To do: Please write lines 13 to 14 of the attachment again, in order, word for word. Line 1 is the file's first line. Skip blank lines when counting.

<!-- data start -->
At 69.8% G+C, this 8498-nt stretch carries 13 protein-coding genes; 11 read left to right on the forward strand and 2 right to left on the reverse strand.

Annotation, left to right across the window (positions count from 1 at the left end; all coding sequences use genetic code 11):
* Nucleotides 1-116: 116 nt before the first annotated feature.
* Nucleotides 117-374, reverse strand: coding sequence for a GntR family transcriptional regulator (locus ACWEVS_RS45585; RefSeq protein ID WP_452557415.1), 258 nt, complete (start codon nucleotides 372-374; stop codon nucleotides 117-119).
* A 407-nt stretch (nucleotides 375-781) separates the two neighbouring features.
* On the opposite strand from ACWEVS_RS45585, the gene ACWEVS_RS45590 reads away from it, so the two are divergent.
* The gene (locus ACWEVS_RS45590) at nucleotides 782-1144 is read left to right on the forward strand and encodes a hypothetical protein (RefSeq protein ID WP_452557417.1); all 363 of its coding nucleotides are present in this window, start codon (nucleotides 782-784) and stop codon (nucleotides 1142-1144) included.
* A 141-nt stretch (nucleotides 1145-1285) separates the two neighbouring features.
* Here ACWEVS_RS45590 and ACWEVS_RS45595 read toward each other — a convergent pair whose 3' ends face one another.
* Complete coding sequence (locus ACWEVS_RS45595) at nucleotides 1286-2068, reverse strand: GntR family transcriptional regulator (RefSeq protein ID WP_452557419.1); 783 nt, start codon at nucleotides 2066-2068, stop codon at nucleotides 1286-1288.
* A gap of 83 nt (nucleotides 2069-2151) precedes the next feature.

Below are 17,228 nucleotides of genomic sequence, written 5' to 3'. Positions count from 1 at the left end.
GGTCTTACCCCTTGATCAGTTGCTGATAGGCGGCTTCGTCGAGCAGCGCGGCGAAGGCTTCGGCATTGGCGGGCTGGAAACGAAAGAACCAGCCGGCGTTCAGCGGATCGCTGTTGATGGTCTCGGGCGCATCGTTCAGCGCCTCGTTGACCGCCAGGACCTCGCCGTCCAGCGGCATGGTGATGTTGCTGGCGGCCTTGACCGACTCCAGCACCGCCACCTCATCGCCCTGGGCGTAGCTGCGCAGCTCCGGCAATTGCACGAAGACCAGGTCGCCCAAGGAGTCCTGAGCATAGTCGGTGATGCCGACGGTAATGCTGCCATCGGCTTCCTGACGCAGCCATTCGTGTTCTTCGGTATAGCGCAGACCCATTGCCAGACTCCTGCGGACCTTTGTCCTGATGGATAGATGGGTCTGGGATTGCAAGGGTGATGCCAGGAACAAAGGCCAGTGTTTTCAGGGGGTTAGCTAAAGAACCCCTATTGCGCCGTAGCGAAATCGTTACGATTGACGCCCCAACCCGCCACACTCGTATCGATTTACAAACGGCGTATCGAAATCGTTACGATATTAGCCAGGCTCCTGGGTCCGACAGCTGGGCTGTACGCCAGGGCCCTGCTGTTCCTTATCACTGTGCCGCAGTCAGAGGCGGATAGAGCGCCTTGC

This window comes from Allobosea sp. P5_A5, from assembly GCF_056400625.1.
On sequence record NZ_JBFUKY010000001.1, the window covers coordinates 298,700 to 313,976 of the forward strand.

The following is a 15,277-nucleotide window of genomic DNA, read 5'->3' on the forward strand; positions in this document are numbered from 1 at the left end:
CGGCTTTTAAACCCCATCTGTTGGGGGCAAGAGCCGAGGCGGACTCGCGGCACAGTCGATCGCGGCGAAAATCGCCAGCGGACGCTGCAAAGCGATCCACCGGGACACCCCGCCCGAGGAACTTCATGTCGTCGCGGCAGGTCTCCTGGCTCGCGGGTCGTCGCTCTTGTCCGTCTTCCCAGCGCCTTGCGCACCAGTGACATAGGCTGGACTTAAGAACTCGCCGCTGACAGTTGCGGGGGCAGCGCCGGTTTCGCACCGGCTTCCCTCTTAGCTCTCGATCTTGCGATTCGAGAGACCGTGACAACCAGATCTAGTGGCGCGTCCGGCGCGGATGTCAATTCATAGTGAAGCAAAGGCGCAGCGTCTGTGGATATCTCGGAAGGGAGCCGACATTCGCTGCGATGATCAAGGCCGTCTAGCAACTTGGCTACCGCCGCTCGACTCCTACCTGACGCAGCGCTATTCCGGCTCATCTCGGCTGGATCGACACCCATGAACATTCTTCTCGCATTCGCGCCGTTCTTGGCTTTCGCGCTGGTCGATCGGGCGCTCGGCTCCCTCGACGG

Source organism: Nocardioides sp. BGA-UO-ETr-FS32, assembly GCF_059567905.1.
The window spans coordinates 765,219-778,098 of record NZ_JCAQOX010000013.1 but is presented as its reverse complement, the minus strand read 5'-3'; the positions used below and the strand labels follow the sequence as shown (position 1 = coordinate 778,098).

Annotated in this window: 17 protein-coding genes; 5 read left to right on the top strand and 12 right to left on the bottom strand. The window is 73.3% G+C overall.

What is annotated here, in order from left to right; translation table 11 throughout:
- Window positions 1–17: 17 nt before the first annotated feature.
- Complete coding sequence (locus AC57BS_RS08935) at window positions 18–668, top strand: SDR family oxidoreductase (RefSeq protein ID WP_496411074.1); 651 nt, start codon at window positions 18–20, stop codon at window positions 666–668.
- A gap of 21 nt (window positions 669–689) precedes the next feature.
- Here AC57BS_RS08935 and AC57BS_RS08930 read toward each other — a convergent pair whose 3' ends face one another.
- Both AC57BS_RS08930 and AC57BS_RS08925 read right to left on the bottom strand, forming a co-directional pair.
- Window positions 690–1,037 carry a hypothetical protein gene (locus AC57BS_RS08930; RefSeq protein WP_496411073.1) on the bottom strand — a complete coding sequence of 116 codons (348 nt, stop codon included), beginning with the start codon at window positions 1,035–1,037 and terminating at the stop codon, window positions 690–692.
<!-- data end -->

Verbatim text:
GGTCTTACCCCTTGATCAGTTGCTGATAGGCGGCTTCGTCGAGCAGCGCGGCGAAGGCTTCGGCATTGGCGGGCTGGAAACGAAAGAACCAGCCGGCGTTCAGCGGATCGCTGTTGATGGTCTCGGGCGCATCGTTCAGCGCCTCGTTGACCGCCAGGACCTCGCCGTCCAGCGGCATGGTGATGTTGCTGGCGGCCTTGACCGACTCCAGCACCGCCACCTCATCGCCCTGGGCGTAGCTGCGCAGCTCCGGCAATTGCACGAAGACCAGGTCGCCCAAGGAGTCCTGAGCATAGTCGGTGATGCCGACGGTAATGCTGCCATCGGCTTCCTGACGCAGCCATTCGTGTTCTTCGGTATAGCGCAGACCCATTGCCAGACTCCTGCGGACCTTTGTCCTGATGGATAGATGGGTCTGGGATTGCAAGGGTGATGCCAGGAACAAAGGCCAGTGTTTTCAGGGGGTTAGCTAAAGAACCCCTATTGCGCCGTAGCGAAATCGTTACGATTGACGCCCCAACCCGCCACACTCGTATCGATTTACAAACGGCGTATCGAAATCGTTACGATATTAGCCAGGCTCCTGGGTCCGACAGCTGGGCTGTACGCCAGGGCCCTGCTGTTCCTTATCACTGTGCCGCAGTCAGAGGCGGATAGAGCGCCTTGC

This window comes from Allobosea sp. P5_A5, from assembly GCF_056400625.1.